A new process of stone-washing has been found by a series of laboratory testings – Perlite. Perlite is the form of naturally occurring silicon rock. It has the distinctive property of expanding to 4 to 20 times its initial volume when heated at a particular temperature. This happens because the raw Perlite rock consists of 2-6% of water content in it. The crude Perlite rock when heated at the temperature above 870º C it gets swollen up and tiny glass sealed bubbles are formed. Its original colour which is black or gray changes to grayish white or else white. This heated form of Perlite is used for stone wash purpose.

It does the same function of stone-washing as stones. Perlite treatment reduces the rate of harm caused to large washing machines by pumice stones and gives the denim better supple and softer finish. Many jeans manufacturing companies, in the place of enzymatic treatment, use Perlite, which reduces the rate of wearing out of jeans when used. It gives throughout uniform worn-out and old look to the denim and not just the upper part of the garment. There are many grades of Perlite differing in sizes are used for giving the stone wash finish to denim right from largest to finest grades; some are very tiny just like grounded earth.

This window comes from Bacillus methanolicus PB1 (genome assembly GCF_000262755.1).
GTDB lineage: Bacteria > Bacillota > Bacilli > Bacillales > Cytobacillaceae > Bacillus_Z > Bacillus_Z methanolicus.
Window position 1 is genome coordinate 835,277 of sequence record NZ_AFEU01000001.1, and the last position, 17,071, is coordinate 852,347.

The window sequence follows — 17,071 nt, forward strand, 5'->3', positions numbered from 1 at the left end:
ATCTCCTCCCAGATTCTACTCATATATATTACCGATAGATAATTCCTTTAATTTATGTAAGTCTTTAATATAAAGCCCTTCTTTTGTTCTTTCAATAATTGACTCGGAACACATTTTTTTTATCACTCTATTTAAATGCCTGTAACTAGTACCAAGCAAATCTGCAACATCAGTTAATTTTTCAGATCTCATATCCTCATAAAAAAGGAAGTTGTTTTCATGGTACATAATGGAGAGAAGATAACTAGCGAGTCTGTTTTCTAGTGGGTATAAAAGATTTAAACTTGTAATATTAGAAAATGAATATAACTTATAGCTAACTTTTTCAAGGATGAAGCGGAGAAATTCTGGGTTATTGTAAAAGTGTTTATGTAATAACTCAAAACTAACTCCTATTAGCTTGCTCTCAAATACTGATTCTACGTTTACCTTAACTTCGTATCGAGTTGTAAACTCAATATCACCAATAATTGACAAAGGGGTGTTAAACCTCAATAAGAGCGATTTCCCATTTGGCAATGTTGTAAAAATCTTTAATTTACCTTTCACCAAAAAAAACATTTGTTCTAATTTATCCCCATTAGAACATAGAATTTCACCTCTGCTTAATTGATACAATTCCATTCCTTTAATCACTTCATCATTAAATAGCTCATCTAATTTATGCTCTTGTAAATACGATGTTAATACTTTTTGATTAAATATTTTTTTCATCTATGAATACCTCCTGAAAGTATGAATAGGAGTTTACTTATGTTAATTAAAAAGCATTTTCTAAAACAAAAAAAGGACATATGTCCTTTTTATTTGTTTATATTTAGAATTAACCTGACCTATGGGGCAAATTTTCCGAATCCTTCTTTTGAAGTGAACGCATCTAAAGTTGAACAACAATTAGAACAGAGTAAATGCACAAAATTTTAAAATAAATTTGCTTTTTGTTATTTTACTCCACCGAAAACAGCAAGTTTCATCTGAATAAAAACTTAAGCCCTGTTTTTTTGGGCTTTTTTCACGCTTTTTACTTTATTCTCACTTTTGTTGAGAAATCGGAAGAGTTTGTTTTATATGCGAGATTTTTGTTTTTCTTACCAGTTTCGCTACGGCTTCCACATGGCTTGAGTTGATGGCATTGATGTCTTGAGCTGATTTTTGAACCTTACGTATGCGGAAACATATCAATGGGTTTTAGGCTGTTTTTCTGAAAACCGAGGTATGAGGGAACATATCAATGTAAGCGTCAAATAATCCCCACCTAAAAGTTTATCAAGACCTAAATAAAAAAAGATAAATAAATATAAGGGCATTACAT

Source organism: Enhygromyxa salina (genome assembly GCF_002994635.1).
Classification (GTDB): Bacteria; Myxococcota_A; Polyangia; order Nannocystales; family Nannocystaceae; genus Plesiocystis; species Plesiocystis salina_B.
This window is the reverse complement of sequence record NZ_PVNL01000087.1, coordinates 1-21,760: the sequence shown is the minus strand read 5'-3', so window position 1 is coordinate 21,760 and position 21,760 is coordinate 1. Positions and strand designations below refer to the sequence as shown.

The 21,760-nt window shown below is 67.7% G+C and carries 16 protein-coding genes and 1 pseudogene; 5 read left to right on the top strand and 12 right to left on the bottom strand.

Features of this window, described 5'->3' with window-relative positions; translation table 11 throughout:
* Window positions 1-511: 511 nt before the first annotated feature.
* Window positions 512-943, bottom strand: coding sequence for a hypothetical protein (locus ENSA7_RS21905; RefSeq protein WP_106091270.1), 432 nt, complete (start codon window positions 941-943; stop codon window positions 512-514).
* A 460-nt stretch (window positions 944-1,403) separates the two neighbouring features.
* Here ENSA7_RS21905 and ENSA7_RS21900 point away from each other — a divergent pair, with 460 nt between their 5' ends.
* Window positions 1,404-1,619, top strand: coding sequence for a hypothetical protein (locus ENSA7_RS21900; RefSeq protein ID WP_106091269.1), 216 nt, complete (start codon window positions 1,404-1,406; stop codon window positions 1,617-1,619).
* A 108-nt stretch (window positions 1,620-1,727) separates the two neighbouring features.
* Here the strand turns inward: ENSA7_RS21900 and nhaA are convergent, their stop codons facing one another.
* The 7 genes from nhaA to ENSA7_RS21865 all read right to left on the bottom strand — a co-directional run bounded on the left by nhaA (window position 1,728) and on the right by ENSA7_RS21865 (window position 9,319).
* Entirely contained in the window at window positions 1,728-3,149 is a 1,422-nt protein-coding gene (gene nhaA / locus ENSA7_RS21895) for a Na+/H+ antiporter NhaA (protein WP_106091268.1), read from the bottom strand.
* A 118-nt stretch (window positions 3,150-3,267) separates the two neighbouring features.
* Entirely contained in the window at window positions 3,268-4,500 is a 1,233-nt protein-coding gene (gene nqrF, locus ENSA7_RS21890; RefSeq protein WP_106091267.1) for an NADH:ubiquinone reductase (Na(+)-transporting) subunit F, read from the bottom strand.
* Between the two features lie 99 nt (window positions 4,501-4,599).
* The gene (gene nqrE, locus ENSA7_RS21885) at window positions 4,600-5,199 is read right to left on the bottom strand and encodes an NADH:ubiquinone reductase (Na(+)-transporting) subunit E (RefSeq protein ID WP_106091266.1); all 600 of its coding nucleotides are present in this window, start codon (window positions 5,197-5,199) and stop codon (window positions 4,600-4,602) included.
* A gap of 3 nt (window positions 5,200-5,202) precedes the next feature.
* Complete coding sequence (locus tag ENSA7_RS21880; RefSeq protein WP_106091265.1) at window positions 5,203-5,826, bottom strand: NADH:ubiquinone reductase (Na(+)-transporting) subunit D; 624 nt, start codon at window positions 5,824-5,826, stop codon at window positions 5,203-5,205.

Modern stone-washed jeans, biostoneing technique
At first stone-washing involved using pea gravel, but pumice was discovered to float around with the jeans instead of lying in the bottom of the water and so manufacturers have switched. Turkish stone is commonly used for their porosity and cleanliness. There is beautiful pumice from Sicily but the supply is limited. Most of us are familiar with “Stone-washed” jeans. As the name implies, freshly dyed jeans are loaded into large washing machines and tumbled with stones. Adding pumice stones gives the additional effect of a faded or worn look. The pumice abrades the surface of the jeans like sandpaper, removing some dye particles from the surfaces of the yarn. Pumice has been used since the introduction of stone-washed jeans in the early 1980s.